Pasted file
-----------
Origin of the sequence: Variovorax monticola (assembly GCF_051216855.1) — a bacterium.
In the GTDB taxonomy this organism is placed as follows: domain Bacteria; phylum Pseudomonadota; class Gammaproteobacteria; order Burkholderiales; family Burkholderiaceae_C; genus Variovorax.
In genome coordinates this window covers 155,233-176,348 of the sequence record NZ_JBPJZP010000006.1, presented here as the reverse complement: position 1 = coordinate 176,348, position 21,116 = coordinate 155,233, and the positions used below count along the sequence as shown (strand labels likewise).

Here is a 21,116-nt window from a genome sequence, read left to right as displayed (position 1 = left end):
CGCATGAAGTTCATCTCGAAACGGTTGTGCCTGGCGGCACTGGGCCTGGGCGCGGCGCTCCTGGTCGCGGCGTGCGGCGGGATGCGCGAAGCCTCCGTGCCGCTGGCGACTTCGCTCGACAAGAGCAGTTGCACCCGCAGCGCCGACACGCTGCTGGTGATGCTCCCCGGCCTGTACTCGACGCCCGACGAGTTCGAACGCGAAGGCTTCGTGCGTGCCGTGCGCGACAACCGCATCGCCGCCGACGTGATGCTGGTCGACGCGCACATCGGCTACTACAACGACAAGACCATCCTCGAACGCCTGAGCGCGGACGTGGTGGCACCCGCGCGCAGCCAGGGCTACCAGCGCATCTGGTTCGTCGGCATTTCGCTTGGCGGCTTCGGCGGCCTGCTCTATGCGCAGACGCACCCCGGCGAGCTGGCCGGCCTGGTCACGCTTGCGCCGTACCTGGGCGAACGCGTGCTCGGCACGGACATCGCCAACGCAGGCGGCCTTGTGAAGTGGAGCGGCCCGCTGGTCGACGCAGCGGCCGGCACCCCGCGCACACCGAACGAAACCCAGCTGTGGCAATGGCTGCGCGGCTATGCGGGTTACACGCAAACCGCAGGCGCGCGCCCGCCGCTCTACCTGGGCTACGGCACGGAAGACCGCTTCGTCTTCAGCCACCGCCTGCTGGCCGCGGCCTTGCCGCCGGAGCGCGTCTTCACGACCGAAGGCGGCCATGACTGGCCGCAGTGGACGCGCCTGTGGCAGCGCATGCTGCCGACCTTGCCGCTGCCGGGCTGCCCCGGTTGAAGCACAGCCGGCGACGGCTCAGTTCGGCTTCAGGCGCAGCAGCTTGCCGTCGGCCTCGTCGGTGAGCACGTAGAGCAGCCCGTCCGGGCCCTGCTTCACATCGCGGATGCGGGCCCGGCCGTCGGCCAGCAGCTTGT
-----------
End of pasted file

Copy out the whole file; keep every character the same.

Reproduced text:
Origin of the sequence: Variovorax monticola (assembly GCF_051216855.1) — a bacterium.
In the GTDB taxonomy this organism is placed as follows: domain Bacteria; phylum Pseudomonadota; class Gammaproteobacteria; order Burkholderiales; family Burkholderiaceae_C; genus Variovorax.
In genome coordinates this window covers 155,233-176,348 of the sequence record NZ_JBPJZP010000006.1, presented here as the reverse complement: position 1 = coordinate 176,348, position 21,116 = coordinate 155,233, and the positions used below count along the sequence as shown (strand labels likewise).

Here is a 21,116-nt window from a genome sequence, read left to right as displayed (position 1 = left end):
CGCATGAAGTTCATCTCGAAACGGTTGTGCCTGGCGGCACTGGGCCTGGGCGCGGCGCTCCTGGTCGCGGCGTGCGGCGGGATGCGCGAAGCCTCCGTGCCGCTGGCGACTTCGCTCGACAAGAGCAGTTGCACCCGCAGCGCCGACACGCTGCTGGTGATGCTCCCCGGCCTGTACTCGACGCCCGACGAGTTCGAACGCGAAGGCTTCGTGCGTGCCGTGCGCGACAACCGCATCGCCGCCGACGTGATGCTGGTCGACGCGCACATCGGCTACTACAACGACAAGACCATCCTCGAACGCCTGAGCGCGGACGTGGTGGCACCCGCGCGCAGCCAGGGCTACCAGCGCATCTGGTTCGTCGGCATTTCGCTTGGCGGCTTCGGCGGCCTGCTCTATGCGCAGACGCACCCCGGCGAGCTGGCCGGCCTGGTCACGCTTGCGCCGTACCTGGGCGAACGCGTGCTCGGCACGGACATCGCCAACGCAGGCGGCCTTGTGAAGTGGAGCGGCCCGCTGGTCGACGCAGCGGCCGGCACCCCGCGCACACCGAACGAAACCCAGCTGTGGCAATGGCTGCGCGGCTATGCGGGTTACACGCAAACCGCAGGCGCGCGCCCGCCGCTCTACCTGGGCTACGGCACGGAAGACCGCTTCGTCTTCAGCCACCGCCTGCTGGCCGCGGCCTTGCCGCCGGAGCGCGTCTTCACGACCGAAGGCGGCCATGACTGGCCGCAGTGGACGCGCCTGTGGCAGCGCATGCTGCCGACCTTGCCGCTGCCGGGCTGCCCCGGTTGAAGCACAGCCGGCGACGGCTCAGTTCGGCTTCAGGCGCAGCAGCTTGCCGTCGGCCTCGTCGGTGAGCACGTAGAGCAGCCCGTCCGGGCCCTGCTTCACATCGCGGATGCGGGCCCGGCCGTCGGCCAGCAGCTTGT